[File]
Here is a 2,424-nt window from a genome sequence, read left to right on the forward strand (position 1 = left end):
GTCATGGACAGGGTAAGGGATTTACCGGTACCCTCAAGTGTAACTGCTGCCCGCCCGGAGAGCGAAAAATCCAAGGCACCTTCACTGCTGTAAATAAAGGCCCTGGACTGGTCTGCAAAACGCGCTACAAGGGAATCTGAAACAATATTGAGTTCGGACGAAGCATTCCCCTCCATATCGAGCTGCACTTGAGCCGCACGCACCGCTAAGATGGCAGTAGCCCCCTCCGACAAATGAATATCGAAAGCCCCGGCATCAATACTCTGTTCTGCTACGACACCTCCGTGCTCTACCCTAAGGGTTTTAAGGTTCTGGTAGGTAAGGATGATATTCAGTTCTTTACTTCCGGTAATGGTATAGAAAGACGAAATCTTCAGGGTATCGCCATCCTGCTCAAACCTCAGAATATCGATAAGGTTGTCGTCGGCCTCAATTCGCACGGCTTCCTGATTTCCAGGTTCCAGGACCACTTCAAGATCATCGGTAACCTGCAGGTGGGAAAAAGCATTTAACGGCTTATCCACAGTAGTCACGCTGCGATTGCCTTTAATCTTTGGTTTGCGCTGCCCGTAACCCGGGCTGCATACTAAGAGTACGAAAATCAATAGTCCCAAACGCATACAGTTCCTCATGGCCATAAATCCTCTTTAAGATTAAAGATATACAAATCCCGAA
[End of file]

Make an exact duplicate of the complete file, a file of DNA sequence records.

Here is a 2,424-nt window from a genome sequence, read left to right on the forward strand (position 1 = left end):
GTCATGGACAGGGTAAGGGATTTACCGGTACCCTCAAGTGTAACTGCTGCCCGCCCGGAGAGCGAAAAATCCAAGGCACCTTCACTGCTGTAAATAAAGGCCCTGGACTGGTCTGCAAAACGCGCTACAAGGGAATCTGAAACAATATTGAGTTCGGACGAAGCATTCCCCTCCATATCGAGCTGCACTTGAGCCGCACGCACCGCTAAGATGGCAGTAGCCCCCTCCGACAAATGAATATCGAAAGCCCCGGCATCAATACTCTGTTCTGCTACGACACCTCCGTGCTCTACCCTAAGGGTTTTAAGGTTCTGGTAGGTAAGGATGATATTCAGTTCTTTACTTCCGGTAATGGTATAGAAAGACGAAATCTTCAGGGTATCGCCATCCTGCTCAAACCTCAGAATATCGATAAGGTTGTCGTCGGCCTCAATTCGCACGGCTTCCTGATTTCCAGGTTCCAGGACCACTTCAAGATCATCGGTAACCTGCAGGTGGGAAAAAGCATTTAACGGCTTATCCACAGTAGTCACGCTGCGATTGCCTTTAATCTTTGGTTTGCGCTGCCCGTAACCCGGGCTGCATACTAAGAGTACGAAAATCAATAGTCCCAAACGCATACAGTTCCTCATGGCCATAAATCCTCTTTAAGATTAAAGATATACAAATCCCGAA